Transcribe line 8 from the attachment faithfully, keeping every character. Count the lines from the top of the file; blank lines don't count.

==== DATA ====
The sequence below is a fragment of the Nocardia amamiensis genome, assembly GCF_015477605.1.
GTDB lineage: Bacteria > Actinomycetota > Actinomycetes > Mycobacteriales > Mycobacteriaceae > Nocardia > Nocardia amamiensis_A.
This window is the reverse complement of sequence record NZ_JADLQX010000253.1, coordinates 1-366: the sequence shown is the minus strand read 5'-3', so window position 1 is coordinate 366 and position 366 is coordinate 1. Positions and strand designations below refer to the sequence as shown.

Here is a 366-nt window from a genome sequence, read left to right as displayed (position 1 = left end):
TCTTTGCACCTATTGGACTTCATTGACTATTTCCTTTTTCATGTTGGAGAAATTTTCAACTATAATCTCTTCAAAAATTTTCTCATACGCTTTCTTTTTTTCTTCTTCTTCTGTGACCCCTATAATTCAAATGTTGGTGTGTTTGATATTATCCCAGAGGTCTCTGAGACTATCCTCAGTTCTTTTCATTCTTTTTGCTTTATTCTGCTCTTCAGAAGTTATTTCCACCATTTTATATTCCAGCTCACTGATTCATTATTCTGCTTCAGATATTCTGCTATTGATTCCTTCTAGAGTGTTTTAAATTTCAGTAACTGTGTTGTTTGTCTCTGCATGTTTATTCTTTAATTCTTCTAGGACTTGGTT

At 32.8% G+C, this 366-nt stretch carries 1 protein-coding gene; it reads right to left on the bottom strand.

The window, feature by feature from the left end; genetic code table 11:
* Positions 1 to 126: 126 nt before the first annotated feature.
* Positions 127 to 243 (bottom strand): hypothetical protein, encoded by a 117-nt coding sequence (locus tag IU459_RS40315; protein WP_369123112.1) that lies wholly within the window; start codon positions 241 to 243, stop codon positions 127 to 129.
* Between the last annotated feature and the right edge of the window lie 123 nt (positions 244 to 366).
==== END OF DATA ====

* Positions 1 to 126: 126 nt before the first annotated feature.